top of page

WHAT YOU DON’T KNOW WILL HURT YOU: Reflections for Women’s History Month

Susan O'Halloran

4 min read

Mar 7

142

3

I was in the fourth grade in 1959 when I attended the band demonstration at my grammar school on the southwest side of Chicago. Mr. Quinlan, the band director, raised his baton and smiled at his protegees. Then, into this demonstration running late came a 6th-grade boy. He had a trumpet tucked under his arm like a running back cradling a football. His other arm waved wildly for Mr. Quinlan to wait as he slid into his seat. Mr. Quinlan scowled. The mini concert continued followed by a sales pitch to join the band.


I immediately understood that this boy was in trouble. I thought that maybe if a bunch of kids signed up for this scallywag’s instrument, Mr. Quinlan would forgive the boy for his tardiness. So, showing early signs of co- dependency, I signed up for the trumpet so that someone else might feel good.


Two weeks later, I stepped into that first trumpet rehearsal to discover it was me and twenty-one boys. I didn’t know that musical instruments were gender-based. The boys on either side of me shook their heads and whined, "What are you doing here? A girl... trumpet player?"


Thus, began years of surprise at best or outright derision for my instrument of choice.


Every summer, my father’s workplace had a family picnic where they held dance contests. It was quite the joke when, one year, my Dad and I, the two Irish contestants, won the polka contest. My Dad sent me up to the prize table to claim our reward.


I saw an album partially out of its cover. The record was made of see- through, bright, bright red plastic. The man behind the table must have felt obligated to warn me. "Oh, honey," he said, "you don’t want that. That's a jazz album." I didn't care - it was red.


I took that album home and played it over and over again until I had to load the stylus of the phonograph with pennies and nickels to weigh the arm down so it would play through the scratches.


My family was more the Mitch Miller sing-a-long kind of family, "Sweet Rosie O'Grady" and "A Bicycle Built for Two". Likewise, in the band, we practiced "My Bonnie Lies Over the Ocean" and “The Thunderer’s March.” We learned the Western European tonic scale, were instructed to hit the notes straight on and give each their allotted time. I was frustrated. I felt trapped by the meter. I wanted this instrument to do something like the musicians on the red album, Concert by the Sea.


In that recording, the musicians bent notes, changed the time signature, made things up as they went along and grunted, talked and laughed as they played! Mr. Quinlan would have killed us for behaving that way! By high school and college, I had dropped trumpet-playing for the more feminine pursuit of modern dance. Then, one day in my senior year of college, I was driving down Lake Shore Drive when a short, unassuming report came on the radio about female blues and jazz instrumentalists from the turn of the century through WWII.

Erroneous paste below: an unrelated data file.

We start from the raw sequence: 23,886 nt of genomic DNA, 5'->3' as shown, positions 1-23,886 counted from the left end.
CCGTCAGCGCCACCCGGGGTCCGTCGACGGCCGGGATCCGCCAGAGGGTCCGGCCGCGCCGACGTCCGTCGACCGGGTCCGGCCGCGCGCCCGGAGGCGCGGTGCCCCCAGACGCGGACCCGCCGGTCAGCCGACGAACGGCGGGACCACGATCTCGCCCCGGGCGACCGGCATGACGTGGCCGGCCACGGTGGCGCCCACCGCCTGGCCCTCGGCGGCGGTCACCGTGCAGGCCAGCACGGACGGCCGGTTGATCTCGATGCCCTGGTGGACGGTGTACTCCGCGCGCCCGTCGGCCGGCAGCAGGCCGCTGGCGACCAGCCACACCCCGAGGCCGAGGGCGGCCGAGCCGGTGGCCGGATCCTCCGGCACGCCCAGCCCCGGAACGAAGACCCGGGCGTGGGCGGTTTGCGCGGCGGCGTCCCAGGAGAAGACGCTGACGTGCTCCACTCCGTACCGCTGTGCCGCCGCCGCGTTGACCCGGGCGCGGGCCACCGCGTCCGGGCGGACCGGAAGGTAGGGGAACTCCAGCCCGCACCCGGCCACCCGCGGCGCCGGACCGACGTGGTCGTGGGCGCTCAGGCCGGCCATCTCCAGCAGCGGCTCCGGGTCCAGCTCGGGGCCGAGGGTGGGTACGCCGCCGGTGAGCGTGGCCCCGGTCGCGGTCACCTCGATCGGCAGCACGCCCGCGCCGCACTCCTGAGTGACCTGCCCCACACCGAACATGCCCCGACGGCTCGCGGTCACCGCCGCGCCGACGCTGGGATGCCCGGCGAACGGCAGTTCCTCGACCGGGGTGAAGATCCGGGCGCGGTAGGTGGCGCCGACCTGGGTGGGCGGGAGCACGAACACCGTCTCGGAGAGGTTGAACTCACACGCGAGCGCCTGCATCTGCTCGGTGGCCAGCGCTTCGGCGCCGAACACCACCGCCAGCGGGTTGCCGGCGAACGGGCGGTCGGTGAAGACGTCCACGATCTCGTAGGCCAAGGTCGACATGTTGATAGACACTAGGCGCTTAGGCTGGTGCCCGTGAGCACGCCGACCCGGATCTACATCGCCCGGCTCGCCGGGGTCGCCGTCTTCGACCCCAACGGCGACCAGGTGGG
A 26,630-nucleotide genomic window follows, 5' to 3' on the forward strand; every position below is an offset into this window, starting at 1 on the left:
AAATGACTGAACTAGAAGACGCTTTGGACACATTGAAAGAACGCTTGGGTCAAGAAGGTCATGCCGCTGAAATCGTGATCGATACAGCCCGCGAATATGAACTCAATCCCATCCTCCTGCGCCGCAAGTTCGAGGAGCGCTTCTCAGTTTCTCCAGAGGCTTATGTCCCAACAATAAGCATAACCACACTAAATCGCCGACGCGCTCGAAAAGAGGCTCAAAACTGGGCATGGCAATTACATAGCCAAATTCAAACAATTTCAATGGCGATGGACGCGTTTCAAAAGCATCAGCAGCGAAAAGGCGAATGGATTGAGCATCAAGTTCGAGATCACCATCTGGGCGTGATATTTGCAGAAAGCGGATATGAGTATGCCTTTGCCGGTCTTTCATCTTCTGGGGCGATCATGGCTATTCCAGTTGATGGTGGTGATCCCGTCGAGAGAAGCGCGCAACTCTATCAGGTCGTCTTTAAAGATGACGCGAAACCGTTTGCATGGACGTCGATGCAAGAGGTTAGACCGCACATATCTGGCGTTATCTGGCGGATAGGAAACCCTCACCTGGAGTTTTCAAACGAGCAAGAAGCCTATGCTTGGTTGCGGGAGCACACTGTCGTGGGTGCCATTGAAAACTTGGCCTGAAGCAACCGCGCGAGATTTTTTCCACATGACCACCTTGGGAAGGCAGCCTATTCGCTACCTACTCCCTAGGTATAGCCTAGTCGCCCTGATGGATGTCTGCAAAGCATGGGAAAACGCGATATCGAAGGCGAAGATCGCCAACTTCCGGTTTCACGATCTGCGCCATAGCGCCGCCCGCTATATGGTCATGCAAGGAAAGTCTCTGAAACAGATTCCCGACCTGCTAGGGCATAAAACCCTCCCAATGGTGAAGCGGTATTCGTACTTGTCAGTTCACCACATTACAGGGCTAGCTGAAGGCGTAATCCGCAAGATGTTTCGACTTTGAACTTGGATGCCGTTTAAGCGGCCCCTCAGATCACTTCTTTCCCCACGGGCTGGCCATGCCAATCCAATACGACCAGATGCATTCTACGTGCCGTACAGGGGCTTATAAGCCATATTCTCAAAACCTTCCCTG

For the first time, I heard about Michigan's Viola Allen leading her all- female, Black brass band as early as the 1880s. I learned that Hattie McDaniel of "Gone With The Wind" film fame played drums with George Morrison's band. I was given the picture of Lovie Austin sitting in an orchestra pit, conducting five or six men with her left hand and writing music for the next act with her right.


Most importantly, I heard about Dyer Jones, a woman who was playing the horn before Louis Armstrong ever knew what a trumpet was. Her daughter, Dolly, also a trumpet player, ignored the constant jeers, "What? A girl trumpet player?" and took the stage by storm.


I had to pull the car over. Tears filled my eyes as I traced the rim of the steering wheel. I listened to the reporter tell of Dolly sitting in on jam sessions and holding her own and how one night, Roy Eldridge walked by a Chicago Club and was pulled into the place by the sound of a powerful trumpet. It was Dolly. Roy and Dolly jammed together until the wee hours of the morning.


I'd never heard of any of these female jazz musicians. I'm not crying sour grapes here - "I coulda been somebody; I coulda been a contender." It's not so important whether I would have gone on to be a trumpet player as what it meant not to know it was possible. Other women wanted to play from the heart and not just from the head. Other women had melted the brass and made their trumpets bend, glide and sing.


That day, I learned about the power of names to mark the trail. Without the names, the journey is needlessly long and confused. Without the names - without knowing you can do something because someone else, someone you identify with, already has - parts of our souls may remain hidden even from ourselves.


That day I learned that once, long before I was born, there were girl trumpet players. Their names were Dyer and Dolly Jones.


*If you know someone who is part of an organization that wants to focus on equity issues, would you send this article to them or tell them about O’Halloran Diversity Productions? They can reach me at susan@susanohalloran.com and we will set up a short conversation to see if I can be of help to them. Thanks in advance!


*You may reprint this article with proper credit: Written by Sue O’Halloran at www.SusanOHalloran.com


*More on Sue’s trumpet-playing days on her audio recording The Mad Trumpeter of St. Thomas More at www.SusanOHalloran.com/store - 30 minutes of nostalgia, family and fun!


*More on Women’s Empowerment in Sue’s one-woman show Mothers and Other Wild Women at the Studio Theater – a funny, uplifting celebration of the many roles women play and the friendships that sustain them.

Susan O'Halloran

4 min read

Mar 7

142

3

bottom of page